The post may contain affiliate links.
Once they were done, we stapled them to cardboard tubes so they could stand up.
Since this was a process art invitation, there's very little work on our part. All we had to do was set out the supplies and facilitate the dialogue!
Before class started, we traced a template and cut our paper dolls from heavy white paper (get our template here). If you're not up for cutting out your own, or if you REALLY need a lot of them, you can always purchase a pre-cut pad of blank doll figures (check out these ones).
Other supplies that you could use: washi tape, googly eyes, yarn, ribbon, fabric scraps, etc.
Our kiddos pretty much dove right in with very little hesitation or need for direction. But our students visit the studio weekly and are used to these types of process art invitations (In other words, they've learned not to ask, "what are we supposed to do?" because they know they are just going to get a smile and a shrug from their instructors!)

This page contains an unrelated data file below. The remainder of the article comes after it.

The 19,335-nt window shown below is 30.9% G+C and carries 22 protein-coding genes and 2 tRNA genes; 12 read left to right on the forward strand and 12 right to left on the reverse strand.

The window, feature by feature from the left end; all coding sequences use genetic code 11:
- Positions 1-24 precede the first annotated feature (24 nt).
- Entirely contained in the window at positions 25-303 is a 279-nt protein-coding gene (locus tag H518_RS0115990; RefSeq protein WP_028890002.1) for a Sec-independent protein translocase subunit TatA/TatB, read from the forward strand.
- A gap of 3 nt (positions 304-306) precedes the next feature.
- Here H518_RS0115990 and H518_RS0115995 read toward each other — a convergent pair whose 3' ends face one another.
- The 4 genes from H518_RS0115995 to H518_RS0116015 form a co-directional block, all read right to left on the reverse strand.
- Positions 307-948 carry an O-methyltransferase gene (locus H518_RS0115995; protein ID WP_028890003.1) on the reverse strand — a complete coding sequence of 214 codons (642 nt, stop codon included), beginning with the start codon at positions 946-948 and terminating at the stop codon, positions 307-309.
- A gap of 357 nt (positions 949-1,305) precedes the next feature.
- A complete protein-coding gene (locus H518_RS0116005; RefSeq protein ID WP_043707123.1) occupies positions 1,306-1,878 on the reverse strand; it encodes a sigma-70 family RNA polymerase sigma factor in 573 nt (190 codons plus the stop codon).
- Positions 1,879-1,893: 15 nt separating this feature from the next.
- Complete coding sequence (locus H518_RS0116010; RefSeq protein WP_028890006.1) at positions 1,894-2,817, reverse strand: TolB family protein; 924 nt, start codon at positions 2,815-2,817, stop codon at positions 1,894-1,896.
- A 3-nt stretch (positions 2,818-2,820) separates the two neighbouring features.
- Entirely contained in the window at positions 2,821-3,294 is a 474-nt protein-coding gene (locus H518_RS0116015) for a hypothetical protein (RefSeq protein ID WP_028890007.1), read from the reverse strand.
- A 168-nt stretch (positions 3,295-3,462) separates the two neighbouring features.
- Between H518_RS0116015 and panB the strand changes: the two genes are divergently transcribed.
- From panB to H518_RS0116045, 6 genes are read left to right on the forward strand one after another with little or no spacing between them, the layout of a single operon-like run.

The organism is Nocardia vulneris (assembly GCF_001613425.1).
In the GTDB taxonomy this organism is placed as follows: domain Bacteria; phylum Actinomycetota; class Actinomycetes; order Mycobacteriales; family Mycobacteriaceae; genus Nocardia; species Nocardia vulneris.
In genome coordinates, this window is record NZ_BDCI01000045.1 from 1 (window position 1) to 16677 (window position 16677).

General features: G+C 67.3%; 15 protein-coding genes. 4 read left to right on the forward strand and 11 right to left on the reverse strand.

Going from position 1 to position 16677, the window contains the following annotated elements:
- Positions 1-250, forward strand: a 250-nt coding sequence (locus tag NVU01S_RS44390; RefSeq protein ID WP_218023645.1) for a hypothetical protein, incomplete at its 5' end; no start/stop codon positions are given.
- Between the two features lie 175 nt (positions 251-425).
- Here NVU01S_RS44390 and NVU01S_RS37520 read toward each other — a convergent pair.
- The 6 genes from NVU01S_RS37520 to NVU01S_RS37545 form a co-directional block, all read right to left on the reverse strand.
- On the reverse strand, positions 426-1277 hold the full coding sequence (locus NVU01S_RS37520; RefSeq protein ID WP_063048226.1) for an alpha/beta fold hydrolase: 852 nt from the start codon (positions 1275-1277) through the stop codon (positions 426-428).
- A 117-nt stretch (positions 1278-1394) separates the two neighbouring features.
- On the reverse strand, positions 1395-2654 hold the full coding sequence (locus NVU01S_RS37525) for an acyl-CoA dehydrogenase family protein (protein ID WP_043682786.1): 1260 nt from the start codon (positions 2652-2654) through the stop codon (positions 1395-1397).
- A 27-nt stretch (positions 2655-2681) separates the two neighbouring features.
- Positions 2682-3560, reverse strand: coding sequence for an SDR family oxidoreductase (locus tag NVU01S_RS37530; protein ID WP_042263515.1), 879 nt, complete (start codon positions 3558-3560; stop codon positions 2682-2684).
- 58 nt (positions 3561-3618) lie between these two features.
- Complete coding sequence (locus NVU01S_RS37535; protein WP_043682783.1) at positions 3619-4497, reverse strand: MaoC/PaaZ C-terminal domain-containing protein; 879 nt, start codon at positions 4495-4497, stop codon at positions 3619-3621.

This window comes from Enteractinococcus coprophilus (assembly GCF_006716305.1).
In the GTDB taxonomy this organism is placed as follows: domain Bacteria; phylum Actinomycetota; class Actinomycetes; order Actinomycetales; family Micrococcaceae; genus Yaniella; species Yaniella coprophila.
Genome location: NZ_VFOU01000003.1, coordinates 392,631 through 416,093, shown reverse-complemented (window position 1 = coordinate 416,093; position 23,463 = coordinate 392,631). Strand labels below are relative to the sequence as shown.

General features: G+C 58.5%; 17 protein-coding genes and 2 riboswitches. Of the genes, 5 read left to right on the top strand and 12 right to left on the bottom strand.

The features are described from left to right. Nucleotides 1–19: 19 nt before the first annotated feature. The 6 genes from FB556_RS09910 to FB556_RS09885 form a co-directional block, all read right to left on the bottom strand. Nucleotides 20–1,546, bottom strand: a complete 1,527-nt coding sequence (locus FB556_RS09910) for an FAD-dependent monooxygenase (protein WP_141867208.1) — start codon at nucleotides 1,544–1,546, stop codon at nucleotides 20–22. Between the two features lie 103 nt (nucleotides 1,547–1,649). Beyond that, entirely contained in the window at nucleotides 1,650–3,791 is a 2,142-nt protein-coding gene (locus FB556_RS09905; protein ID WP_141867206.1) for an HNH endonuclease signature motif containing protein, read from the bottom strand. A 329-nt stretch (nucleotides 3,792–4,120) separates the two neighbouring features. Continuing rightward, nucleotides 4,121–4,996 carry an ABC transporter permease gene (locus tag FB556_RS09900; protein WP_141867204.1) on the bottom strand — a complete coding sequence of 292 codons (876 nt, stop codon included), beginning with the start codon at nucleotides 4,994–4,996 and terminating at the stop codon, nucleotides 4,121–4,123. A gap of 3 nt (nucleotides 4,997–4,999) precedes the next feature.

If your students are having a hard time getting started, here are some conversation starters:
Try not to let them get hung up on the perfect shape of a shirt or the perfect shape of a shoe. Rectangles make great shoes. Torn bits of paper layered together will be a wonderfully unique shirt.
Do you see the doll on the left with the big smile and pointy teeth? He's dressed in a dinosaur costume. The mask is folds down to reveal the human face underneath. How amazing is that?!
I hope you try this out with your artists at home or in your classroom. Let me know how it goes for you!
More Figure & Portraiture Art Activities
Content inspired by the artists and art created in our studio.
Orange Easel began as a small art studio in my basement and continues to grow and serve our community. Read more about our story here.